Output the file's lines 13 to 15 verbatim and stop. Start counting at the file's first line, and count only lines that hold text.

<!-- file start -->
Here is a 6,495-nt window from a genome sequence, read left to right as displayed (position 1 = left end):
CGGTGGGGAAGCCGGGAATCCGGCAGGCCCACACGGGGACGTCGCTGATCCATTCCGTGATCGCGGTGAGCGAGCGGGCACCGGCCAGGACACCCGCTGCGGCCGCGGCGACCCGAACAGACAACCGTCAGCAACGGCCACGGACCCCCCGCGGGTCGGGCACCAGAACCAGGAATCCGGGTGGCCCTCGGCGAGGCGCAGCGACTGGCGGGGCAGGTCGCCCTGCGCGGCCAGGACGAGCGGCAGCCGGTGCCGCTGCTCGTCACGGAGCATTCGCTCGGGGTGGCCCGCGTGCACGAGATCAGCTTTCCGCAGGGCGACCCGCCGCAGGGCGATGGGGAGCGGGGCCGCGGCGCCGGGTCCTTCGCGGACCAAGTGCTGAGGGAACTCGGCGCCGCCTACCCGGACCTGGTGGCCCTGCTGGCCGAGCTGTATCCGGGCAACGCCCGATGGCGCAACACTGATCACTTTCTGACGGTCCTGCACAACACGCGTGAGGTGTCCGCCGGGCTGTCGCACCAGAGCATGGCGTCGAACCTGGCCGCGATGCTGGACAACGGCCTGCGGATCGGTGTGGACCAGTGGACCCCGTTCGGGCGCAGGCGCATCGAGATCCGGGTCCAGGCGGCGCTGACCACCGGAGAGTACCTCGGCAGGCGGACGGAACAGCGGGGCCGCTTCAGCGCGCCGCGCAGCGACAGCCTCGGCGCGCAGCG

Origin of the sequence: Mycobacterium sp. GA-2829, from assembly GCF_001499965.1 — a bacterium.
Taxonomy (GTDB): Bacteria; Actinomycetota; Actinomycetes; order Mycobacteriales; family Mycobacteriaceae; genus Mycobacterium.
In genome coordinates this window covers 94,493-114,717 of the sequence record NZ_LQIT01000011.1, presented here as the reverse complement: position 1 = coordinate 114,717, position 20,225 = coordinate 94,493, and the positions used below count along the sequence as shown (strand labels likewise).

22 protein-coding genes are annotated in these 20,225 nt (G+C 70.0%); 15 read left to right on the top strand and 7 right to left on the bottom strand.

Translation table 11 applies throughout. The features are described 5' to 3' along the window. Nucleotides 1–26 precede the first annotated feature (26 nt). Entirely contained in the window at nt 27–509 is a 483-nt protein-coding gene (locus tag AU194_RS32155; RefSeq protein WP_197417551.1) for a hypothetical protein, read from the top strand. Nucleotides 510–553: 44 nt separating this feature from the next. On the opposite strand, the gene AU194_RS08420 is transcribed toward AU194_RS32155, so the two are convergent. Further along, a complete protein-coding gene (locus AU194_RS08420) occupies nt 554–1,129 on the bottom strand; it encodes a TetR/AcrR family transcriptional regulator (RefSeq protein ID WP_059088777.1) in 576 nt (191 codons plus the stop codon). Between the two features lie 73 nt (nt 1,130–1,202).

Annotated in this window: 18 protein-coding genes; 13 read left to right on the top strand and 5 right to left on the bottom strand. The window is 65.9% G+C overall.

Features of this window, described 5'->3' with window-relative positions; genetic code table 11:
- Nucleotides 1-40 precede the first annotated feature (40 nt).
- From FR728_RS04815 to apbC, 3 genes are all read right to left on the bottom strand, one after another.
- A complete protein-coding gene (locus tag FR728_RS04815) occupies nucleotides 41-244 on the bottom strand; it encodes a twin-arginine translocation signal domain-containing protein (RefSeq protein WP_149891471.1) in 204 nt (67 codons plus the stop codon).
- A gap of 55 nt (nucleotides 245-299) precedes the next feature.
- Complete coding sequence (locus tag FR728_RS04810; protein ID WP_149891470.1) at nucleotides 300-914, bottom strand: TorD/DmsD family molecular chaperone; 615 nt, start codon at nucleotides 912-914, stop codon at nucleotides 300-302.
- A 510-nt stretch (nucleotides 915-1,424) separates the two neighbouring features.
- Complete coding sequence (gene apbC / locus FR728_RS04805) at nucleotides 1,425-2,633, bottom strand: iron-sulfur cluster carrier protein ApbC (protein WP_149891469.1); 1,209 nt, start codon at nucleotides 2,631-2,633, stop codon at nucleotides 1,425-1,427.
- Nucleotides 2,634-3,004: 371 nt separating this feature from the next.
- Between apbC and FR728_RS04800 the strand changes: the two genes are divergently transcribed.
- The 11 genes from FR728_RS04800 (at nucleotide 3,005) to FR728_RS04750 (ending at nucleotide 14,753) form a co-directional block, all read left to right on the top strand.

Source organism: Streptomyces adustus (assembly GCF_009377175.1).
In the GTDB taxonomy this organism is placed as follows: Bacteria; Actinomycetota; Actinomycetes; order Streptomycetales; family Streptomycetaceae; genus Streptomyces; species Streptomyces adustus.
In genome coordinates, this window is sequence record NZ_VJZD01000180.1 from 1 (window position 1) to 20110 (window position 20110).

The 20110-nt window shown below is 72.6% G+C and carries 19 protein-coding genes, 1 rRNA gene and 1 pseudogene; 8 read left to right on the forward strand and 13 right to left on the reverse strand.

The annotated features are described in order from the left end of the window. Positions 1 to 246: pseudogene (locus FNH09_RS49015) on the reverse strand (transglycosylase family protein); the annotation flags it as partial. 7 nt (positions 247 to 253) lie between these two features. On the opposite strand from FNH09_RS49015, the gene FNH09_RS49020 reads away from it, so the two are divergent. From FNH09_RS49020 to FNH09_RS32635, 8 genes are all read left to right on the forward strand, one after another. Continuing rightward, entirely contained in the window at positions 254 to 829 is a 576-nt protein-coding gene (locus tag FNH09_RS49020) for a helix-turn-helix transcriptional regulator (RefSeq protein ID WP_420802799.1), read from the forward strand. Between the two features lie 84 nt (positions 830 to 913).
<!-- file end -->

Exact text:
- A gap of 55 nt (nucleotides 245-299) precedes the next feature.
- Complete coding sequence (locus tag FR728_RS04810; protein ID WP_149891470.1) at nucleotides 300-914, bottom strand: TorD/DmsD family molecular chaperone; 615 nt, start codon at nucleotides 912-914, stop codon at nucleotides 300-302.
- A 510-nt stretch (nucleotides 915-1,424) separates the two neighbouring features.